Conducting A Counselling Interview
Counselling is a form of coaching and its aim should be to change the behaviour of the employee.
Differing counselling styles range in degree from the directive approach to the non-directive. The directive approach involves the identification and solution of a problem by the Manager.
The non-directive approach is where the employee identifies the problem and the solution is derived with the assistance of the Manager.
The non-directive approach is the most preferred style because the employee is an active participant. The role of the Manager in this process is to assist the employee to work through their thoughts and allow the employee to generate their own solution.
The objective of the counselling or discipline interview should be to assist the employee to achieve at least the minimum standard required by the Company but not to penalise him/her for not achieving it. With this in mind, the following guide will assist in achieving that objective.
- Before you attempt to interview, make sure you have all the facts. For example, if the employee is often late for duty, you should check and list how often, what days and what times this happens and how this compares with other employees carrying out similar duties.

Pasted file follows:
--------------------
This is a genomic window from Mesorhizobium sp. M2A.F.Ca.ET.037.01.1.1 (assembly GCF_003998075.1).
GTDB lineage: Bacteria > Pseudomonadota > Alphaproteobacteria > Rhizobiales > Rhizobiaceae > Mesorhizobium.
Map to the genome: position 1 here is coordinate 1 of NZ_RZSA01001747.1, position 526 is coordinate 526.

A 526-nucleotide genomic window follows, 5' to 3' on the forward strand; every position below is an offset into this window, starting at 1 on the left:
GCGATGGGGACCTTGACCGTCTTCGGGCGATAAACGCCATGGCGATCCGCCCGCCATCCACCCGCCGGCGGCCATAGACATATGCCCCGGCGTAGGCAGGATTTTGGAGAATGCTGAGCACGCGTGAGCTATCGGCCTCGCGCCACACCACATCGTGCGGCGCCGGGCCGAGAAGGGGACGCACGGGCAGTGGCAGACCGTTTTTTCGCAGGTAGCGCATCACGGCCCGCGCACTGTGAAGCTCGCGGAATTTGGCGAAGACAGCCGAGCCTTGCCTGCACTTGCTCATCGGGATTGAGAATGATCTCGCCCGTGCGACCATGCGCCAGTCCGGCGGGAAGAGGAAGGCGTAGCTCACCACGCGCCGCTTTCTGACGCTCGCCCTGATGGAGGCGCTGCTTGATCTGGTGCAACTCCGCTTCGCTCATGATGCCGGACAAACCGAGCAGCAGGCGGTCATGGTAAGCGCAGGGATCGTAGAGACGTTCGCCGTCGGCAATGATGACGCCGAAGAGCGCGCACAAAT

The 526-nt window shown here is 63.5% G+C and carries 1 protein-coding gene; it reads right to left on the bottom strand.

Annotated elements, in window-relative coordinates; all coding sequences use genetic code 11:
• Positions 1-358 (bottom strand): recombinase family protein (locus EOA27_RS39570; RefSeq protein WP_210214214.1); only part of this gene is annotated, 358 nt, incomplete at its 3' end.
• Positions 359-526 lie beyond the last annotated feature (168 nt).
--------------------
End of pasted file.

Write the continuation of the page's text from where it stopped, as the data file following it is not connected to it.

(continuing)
- Always conduct the interview in private. However, where appropriate, ensure that you have a witness and that you allow the employee to have somebody of their choice present; perhaps a union delegate.
- Discuss the standards and the level of performance desired.
- Agree on the gap between the employee’s performance and the standards required by the Company.
- confine your discussion to the facts
- do not argue with or threaten the employee
- be positive.
- Ask questions and listen to the responses with an open mind, but try not to ‘over sympathise’ with the employee.
- Ensure that there is really a problem that requires discipline and not something of a different nature such as an external problem that will have a short-term effect on the employee’s work.
- ask open questions
- do not jump to conclusions
- look for reasons for the problem.
- Discuss positive and achievable ways to overcome the problem. Assure the employee that you and your Supervisors will help wherever possible, if necessary.
- Be firm but fair. Ensure that the employee knows that the standards are those required from all employees.
- Ensure that the employee understands the form of instruction you are giving, either formal, informal or written, and that he/she understands the instruction precisely.
- Set a review date and make sure that you follow up.
It is important that every time the employee is interviewed regarding their performance, either formally or informally, you should make a note concerning the conversation in your diary.
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